I understand how SameSite cookie header prevents CSRF. But how does it prevent tracking by 3rd party sites, since they could set SameSite=Lax or None, and the browser will still send them: https://web.dev/samesite-cookies-explained

Maybe it doesn't prevent tracking, but most articles describing it also mention tracking among the problems, before describing the SameSite solution:

Your promo_shown cookie should only be sent in a first-party context, whereas a session cookie for a widget meant to be embedded on other sites is intentionally there for providing the signed-in state in a third-party context.

Agreed, but what prevents 3rd party sites setting SameSite=None on promo_shown cookie?

1 Answer 1


The proposals in this document do not in themselves mitigate the privacy risks described in Section 7.1 of [RFC6265bis]. Entities who wish to use cookies to track user activity from cross-site contexts can continue to do so by setting cookies that declare themselves as "SameSite=None".

Requiring that explicit declaration, however, gives user agents the ability to easily distinguish cookies used for stateful cross-site requests from those with narrower scope. After the change proposed in Section 3.1, only those cookies that make an explicit "SameSite=None" declaration can be directly used for cross-site tracking. It may make sense for user agents to use that information to give users different controls for these cookies, or to apply different policies for expiration and delivery.

-- https://datatracker.ietf.org/doc/html/draft-west-cookie-incrementalism-00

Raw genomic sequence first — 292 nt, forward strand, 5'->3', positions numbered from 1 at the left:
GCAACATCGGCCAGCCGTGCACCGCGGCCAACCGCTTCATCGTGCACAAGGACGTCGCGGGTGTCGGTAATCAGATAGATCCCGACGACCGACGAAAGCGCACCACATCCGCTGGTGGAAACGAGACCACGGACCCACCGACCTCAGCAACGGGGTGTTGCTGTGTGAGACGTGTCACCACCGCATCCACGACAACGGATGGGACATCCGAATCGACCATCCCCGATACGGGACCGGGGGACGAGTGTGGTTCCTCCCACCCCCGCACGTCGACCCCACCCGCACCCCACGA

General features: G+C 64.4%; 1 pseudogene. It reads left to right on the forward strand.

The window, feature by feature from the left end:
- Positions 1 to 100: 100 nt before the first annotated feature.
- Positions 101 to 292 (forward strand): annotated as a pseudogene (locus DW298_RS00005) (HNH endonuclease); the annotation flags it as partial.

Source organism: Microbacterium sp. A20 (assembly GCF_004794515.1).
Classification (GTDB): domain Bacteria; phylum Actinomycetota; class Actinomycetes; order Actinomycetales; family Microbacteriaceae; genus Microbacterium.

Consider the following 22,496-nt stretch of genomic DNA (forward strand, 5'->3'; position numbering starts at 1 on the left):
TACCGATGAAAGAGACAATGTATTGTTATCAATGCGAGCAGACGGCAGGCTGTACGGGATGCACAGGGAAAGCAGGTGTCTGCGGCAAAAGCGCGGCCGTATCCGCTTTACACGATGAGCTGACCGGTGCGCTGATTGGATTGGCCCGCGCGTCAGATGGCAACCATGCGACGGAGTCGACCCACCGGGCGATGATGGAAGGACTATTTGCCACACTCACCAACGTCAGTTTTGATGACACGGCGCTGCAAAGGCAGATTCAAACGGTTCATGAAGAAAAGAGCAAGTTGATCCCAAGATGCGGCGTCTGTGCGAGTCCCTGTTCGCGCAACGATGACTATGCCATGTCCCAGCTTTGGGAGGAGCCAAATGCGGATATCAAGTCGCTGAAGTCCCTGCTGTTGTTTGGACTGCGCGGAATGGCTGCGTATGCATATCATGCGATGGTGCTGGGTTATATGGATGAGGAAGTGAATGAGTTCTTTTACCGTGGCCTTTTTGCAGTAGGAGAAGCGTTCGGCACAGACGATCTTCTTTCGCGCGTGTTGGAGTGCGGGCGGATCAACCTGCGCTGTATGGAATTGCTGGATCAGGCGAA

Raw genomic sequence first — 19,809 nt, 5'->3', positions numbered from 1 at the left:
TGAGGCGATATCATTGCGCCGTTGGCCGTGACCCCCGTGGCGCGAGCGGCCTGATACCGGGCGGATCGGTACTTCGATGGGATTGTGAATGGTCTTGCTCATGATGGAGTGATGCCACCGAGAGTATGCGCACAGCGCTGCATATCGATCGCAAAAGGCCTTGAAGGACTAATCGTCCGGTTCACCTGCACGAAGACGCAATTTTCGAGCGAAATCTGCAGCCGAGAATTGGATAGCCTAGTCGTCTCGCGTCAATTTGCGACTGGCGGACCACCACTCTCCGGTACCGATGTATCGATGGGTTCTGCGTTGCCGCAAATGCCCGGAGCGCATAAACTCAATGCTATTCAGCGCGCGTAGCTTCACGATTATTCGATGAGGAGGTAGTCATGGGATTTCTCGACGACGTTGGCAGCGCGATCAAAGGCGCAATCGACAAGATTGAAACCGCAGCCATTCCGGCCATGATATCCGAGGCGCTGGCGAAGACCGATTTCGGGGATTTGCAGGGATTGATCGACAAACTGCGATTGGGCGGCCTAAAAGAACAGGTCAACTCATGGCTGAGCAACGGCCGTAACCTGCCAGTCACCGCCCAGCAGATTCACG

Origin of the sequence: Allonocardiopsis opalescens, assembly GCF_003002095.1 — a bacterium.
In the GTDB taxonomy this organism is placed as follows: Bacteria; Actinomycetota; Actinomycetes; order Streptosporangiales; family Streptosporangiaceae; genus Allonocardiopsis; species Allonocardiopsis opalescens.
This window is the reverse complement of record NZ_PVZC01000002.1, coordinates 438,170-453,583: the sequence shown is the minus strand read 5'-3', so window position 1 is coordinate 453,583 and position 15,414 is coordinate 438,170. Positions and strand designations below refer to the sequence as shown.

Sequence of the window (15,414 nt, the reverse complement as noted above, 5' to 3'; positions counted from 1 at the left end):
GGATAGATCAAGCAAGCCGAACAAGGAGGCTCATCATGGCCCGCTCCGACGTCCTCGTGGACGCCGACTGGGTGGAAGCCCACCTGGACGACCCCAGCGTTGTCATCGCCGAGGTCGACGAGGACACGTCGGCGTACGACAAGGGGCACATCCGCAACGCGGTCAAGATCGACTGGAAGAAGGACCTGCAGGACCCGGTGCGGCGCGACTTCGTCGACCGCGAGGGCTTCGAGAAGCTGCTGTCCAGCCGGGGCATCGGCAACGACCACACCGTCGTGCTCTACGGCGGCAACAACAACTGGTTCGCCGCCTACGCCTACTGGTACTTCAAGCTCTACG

"This change will enable users to clear all such cookies while leaving single domain cookies unaffected, preserving user logins and settings. It will also enable browsers to provide clear information about which sites are setting these cookies, so users can make informed choices about how their data is used." -- Google Chrome.

This Google Chrome interpretation suggests we leave all the responsibility with users to perform these actions manually. However, that is not the only possibility. Other browsers could chose to automatically expire "SameSite=None" cookies after a certain length of time. The exact behaviour could be configurable, or the browser could allow it to be customized by browser extensions.

However IMO they (Google, Inc. are prominent as the spec authors) have left a blind spot in this draft. They claim to assume malice

Blunt approaches to cookie blocking have been tried, and in response we have seen some user-tracking efforts move underground, employing harder-to-detect methods that subvert cookie controls [...] This is why Chrome plans to more aggressively restrict fingerprinting across the web.

On the other hand, this initial short draft doesn't discuss what happens if trackers correlate "SameSite=None" cookies with "SameSite=Strict" or "SameSite=Lax" cookies.

Changing to not deliver "SameSite=None" cookies when on the same site might resolve this. However, I am not sure that helps when we still have "SameSite=Lax" to consider. I expect this would also be a constraint on backwards compatibility, perhaps an impossibly restrictive one.

Also, the draft mentions "expiration". Perhaps I am too ignorant or naive, but I would appreciate a reminder that trackers can renew cookies on every visit. If we are really taking an adversarial approach, I would think we need to use a different mechanism. I.e. periodically purge tracking cookies, regardless of when the cookie was last re-set.

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